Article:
A public interest group concerned about slipshod health standards and filthy conditions in the nation's slaughterhouses has filed suit against the Agriculture Department to obtain a report on its beef inspection procedures.

The suit is the latest flurry in a long-running battle pitting the USDA against consumer groups and dissident federal food inspectors who charge that the department's Streamlined Inspection System is putting dirtier and more dangerous beef in supermarkets.

Partly in response to public criticism, the department last year contracted the National Academy of Sciences to study the inspection system to ascertain whether it posed unacceptable food safety risks.

The department later gave the academy its own report on the program, but refused to make it public. This prompted the Government Accountability Project to file suit last week in U.S. District Court to obtain the report under the Freedom of Information Act.

"We have very strong suspicion that the USDA defense of the Streamlined Inspection System is a bureaucratic bluff," said Thomas Devine, the project's legal director. "The reason they won't release it is that the assertions they make couldn't withstand outside scrutiny."

Agriculture Department spokesman David Schmidt said, however, that the agency had decided not to release its report until the academy had finished its study. The academy said publication was expected at the end of September.

"Releasing the report would compromise and politicize the results of a scientific study," Schmidt said. "We don't feel we need to release it to a group that has no expertise in the subject."

Although the Government Accountability Project is legally registered as a general service public interest group, it is better known as an advocate for "whistle-blowers" -- government officials who call attention to wrongdoing in their own bureaucracies.

And in the Streamlined Inspection System debate, the project has counted on the affidavits and other written statements of several dissident inspectors from the Agriculture Department's Food Safety and Inspection Service.

Devine charged that the department has accepted "at face value" reports from companies testing the inspection system. These reports, he said, "say the beef is getting cleaner and cleaner," while the accountability project's evidence showed "the beef has never been filthier."

The USDA proposed the Streamlined Inspection System in the early 1980s as a means to modernize a slaughterhouse inspection system that had remained virtually unchanged since the department first began examining beef in 1906. The new system was first tried in 1984, and is currently being tested in five meat packing plants.

The essential difference between the new system and "traditional" procedures is that the company's quality control workers do many of the tasks once reserved for department inspectors.

The Government Accountability Project has charged that the quality control workers are badly trained and reluctant to do anything to beef carcasses that will slow or stop "the line" of beef as it travels from the slaughterhouse floor to refrigerators.

"Under the Streamlined Inspection System, the line speeds are increased with little or no actual physical contact by our trained food inspectors," said David Carney, a USDA inspector based in Salem, Ohio, and vice chairman of the 6,000-member Food Inspectors' Union. "We are simply monitoring what the company does."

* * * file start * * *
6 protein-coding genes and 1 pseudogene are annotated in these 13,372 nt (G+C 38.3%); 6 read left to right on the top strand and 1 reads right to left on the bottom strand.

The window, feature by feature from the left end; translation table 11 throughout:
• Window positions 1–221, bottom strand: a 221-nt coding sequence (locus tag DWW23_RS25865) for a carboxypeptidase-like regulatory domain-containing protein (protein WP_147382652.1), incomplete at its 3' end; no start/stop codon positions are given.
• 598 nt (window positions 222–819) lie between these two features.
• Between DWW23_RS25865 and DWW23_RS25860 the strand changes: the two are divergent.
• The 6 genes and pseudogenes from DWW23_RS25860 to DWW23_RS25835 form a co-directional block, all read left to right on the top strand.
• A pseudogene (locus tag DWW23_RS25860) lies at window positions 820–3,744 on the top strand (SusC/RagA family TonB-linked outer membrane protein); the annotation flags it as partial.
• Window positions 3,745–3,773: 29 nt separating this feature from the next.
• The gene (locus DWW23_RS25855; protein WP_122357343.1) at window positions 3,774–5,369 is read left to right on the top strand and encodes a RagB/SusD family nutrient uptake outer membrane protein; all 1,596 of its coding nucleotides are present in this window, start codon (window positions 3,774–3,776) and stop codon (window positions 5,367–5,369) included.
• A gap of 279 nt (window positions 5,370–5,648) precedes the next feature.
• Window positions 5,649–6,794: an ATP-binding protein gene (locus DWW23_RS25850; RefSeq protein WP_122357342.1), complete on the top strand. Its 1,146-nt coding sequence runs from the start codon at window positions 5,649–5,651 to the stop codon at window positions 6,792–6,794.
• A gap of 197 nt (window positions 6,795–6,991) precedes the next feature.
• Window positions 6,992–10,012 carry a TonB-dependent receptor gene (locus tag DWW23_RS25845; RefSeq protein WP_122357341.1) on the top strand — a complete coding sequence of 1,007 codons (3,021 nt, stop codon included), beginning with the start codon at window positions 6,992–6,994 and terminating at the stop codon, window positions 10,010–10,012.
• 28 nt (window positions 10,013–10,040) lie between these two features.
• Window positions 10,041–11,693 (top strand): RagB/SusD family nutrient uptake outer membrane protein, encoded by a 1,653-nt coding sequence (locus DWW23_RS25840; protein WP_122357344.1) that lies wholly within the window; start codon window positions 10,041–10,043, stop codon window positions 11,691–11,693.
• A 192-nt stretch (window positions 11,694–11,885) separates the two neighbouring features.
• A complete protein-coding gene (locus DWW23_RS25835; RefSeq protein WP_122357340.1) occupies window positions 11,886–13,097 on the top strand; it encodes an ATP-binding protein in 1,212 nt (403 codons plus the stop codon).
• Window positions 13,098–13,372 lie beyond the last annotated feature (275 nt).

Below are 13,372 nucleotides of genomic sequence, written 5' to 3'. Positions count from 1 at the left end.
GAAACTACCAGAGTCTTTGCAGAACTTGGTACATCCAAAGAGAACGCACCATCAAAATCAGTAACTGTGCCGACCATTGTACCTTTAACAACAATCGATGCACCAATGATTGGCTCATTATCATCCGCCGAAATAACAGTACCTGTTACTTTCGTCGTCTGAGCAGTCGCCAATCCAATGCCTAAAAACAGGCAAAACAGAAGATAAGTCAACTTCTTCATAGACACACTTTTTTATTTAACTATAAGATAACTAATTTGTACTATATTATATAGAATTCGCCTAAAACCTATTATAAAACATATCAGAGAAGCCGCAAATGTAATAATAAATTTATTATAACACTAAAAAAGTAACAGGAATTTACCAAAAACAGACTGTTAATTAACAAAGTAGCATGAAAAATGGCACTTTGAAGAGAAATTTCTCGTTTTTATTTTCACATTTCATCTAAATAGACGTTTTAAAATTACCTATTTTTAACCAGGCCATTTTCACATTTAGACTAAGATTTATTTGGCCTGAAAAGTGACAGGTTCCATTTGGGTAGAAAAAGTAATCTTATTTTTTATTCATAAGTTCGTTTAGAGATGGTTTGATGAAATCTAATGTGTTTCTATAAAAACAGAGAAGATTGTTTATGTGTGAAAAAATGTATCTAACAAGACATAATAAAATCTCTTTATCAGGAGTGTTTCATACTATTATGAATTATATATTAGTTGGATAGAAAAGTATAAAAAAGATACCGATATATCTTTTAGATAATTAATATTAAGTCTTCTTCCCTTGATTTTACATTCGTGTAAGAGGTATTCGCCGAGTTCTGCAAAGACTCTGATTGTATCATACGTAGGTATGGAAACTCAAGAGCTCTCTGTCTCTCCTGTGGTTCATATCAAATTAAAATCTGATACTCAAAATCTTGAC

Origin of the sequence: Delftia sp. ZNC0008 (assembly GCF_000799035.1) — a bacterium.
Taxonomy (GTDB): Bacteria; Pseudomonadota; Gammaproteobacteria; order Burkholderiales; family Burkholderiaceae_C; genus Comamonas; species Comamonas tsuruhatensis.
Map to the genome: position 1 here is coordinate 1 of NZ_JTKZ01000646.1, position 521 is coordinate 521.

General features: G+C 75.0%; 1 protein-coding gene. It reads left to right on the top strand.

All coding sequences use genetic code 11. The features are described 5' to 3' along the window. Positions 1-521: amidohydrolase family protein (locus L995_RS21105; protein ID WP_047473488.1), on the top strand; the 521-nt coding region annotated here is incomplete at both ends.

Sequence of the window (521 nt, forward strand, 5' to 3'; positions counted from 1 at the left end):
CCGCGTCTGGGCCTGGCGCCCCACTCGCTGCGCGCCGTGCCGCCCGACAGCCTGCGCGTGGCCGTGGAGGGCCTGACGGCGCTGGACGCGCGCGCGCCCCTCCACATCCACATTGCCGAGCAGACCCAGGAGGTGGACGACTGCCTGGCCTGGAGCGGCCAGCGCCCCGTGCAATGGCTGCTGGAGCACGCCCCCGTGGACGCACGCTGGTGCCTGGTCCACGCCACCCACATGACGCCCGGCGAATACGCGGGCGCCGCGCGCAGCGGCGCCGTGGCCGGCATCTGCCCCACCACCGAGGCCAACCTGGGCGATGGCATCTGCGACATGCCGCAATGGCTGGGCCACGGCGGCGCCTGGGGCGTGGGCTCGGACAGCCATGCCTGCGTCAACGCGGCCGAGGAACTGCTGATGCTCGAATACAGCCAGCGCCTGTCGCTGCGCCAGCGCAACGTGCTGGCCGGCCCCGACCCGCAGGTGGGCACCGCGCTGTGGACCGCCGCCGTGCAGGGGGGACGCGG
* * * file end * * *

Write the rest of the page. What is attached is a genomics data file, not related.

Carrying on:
In the past, Carney said, inspectors examined each beef carcass for a variety of diseases, palpating various organs and making incisions to check for measles, pneumonia, abcesses and a variety of other diseases and contaminants.

Under the new system, Carney and other inspectors reported, company quality control people make bad incisions, often piercing stomachs, bladders and bowels before the inspectors can look at vital organs. Carcasses that reach the inspection stations are often covered with feces, vomit and urine, Carney said.

The Streamlined Inspection System has also proved controversial within the beef industry. The five pilot plants include two belonging to Monfort, in Colorado and Nebraska, two Texas plants belonging to Excel and a National Beef plant, in Kansas.

But IBP, the biggest meat packing firm in the country, discarded the Streamlined Inspection System after a short trial. In a Jan. 16 letter to the USDA, IBP Assistant Vice President James Lochner said his firm had "a major concern that the proposed changes will not improve protection of public health.

"We agree that it is the company's responsibility to control hygiene and remove contaminants that are inadvertently put on the carcass," Lochner said. "However, this is a major responsibility that all plants may not be able to accomplish without close scrutiny by FSIS {Food Safety and Inspection Service} inspectors."

At Monfort, however, quality control vice president Rod Bowling said the new system had given the company "an opportunity to cooperate with the USDA to improve both the process and the product."

The inspectors, Bowling said, now have "more time to look at pathology." As a result, he added, Monfort's data showed incidence of salmonella and other contaminants had plummeted in the pilot plants.

He said the Streamlined Inspection System had caught Monfort "in the middle of a dispute between USDA and its inspectors," but dismissed criticisms by the Government Accountability Project, which he said was staffed with people "not trained in microbiology or anything else."

"My PhD is in food science," Bowling said. "We're not a bunch of jerks that came in on a load of canteloupe."